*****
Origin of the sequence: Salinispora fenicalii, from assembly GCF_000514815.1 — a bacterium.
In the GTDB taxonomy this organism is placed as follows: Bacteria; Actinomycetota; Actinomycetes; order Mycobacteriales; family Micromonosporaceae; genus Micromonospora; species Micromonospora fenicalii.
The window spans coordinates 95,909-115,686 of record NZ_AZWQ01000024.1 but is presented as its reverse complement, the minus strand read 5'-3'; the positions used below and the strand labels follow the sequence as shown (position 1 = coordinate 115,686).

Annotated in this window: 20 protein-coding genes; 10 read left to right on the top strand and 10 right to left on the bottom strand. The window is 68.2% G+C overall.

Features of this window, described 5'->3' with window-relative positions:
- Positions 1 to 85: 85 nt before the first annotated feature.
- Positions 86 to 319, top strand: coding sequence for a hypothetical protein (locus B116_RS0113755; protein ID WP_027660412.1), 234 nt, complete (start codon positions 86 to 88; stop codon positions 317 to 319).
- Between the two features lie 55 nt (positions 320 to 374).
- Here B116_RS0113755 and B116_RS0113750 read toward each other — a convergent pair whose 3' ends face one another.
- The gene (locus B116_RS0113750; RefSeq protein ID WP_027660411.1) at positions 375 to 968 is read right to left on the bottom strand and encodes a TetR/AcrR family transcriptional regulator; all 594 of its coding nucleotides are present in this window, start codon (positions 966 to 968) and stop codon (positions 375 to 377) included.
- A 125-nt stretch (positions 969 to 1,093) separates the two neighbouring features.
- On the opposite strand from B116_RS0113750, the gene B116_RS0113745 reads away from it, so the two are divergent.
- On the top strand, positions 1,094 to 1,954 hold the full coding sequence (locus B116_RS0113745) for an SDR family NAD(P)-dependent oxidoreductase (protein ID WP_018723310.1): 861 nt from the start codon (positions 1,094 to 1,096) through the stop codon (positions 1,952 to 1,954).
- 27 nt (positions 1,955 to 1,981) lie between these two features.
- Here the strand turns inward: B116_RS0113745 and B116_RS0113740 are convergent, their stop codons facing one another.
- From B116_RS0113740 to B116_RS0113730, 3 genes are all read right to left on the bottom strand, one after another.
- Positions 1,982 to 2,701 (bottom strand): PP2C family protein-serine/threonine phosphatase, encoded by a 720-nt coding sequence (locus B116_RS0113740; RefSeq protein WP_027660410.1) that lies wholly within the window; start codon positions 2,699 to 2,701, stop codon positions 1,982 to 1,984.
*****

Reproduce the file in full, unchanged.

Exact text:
Origin of the sequence: Salinispora fenicalii, from assembly GCF_000514815.1 — a bacterium.
In the GTDB taxonomy this organism is placed as follows: Bacteria; Actinomycetota; Actinomycetes; order Mycobacteriales; family Micromonosporaceae; genus Micromonospora; species Micromonospora fenicalii.
The window spans coordinates 95,909-115,686 of record NZ_AZWQ01000024.1 but is presented as its reverse complement, the minus strand read 5'-3'; the positions used below and the strand labels follow the sequence as shown (position 1 = coordinate 115,686).

Annotated in this window: 20 protein-coding genes; 10 read left to right on the top strand and 10 right to left on the bottom strand. The window is 68.2% G+C overall.

Features of this window, described 5'->3' with window-relative positions:
- Positions 1 to 85: 85 nt before the first annotated feature.
- Positions 86 to 319, top strand: coding sequence for a hypothetical protein (locus B116_RS0113755; protein ID WP_027660412.1), 234 nt, complete (start codon positions 86 to 88; stop codon positions 317 to 319).
- Between the two features lie 55 nt (positions 320 to 374).
- Here B116_RS0113755 and B116_RS0113750 read toward each other — a convergent pair whose 3' ends face one another.
- The gene (locus B116_RS0113750; RefSeq protein ID WP_027660411.1) at positions 375 to 968 is read right to left on the bottom strand and encodes a TetR/AcrR family transcriptional regulator; all 594 of its coding nucleotides are present in this window, start codon (positions 966 to 968) and stop codon (positions 375 to 377) included.
- A 125-nt stretch (positions 969 to 1,093) separates the two neighbouring features.
- On the opposite strand from B116_RS0113750, the gene B116_RS0113745 reads away from it, so the two are divergent.
- On the top strand, positions 1,094 to 1,954 hold the full coding sequence (locus B116_RS0113745) for an SDR family NAD(P)-dependent oxidoreductase (protein ID WP_018723310.1): 861 nt from the start codon (positions 1,094 to 1,096) through the stop codon (positions 1,952 to 1,954).
- 27 nt (positions 1,955 to 1,981) lie between these two features.
- Here the strand turns inward: B116_RS0113745 and B116_RS0113740 are convergent, their stop codons facing one another.
- From B116_RS0113740 to B116_RS0113730, 3 genes are all read right to left on the bottom strand, one after another.
- Positions 1,982 to 2,701 (bottom strand): PP2C family protein-serine/threonine phosphatase, encoded by a 720-nt coding sequence (locus B116_RS0113740; RefSeq protein WP_027660410.1) that lies wholly within the window; start codon positions 2,699 to 2,701, stop codon positions 1,982 to 1,984.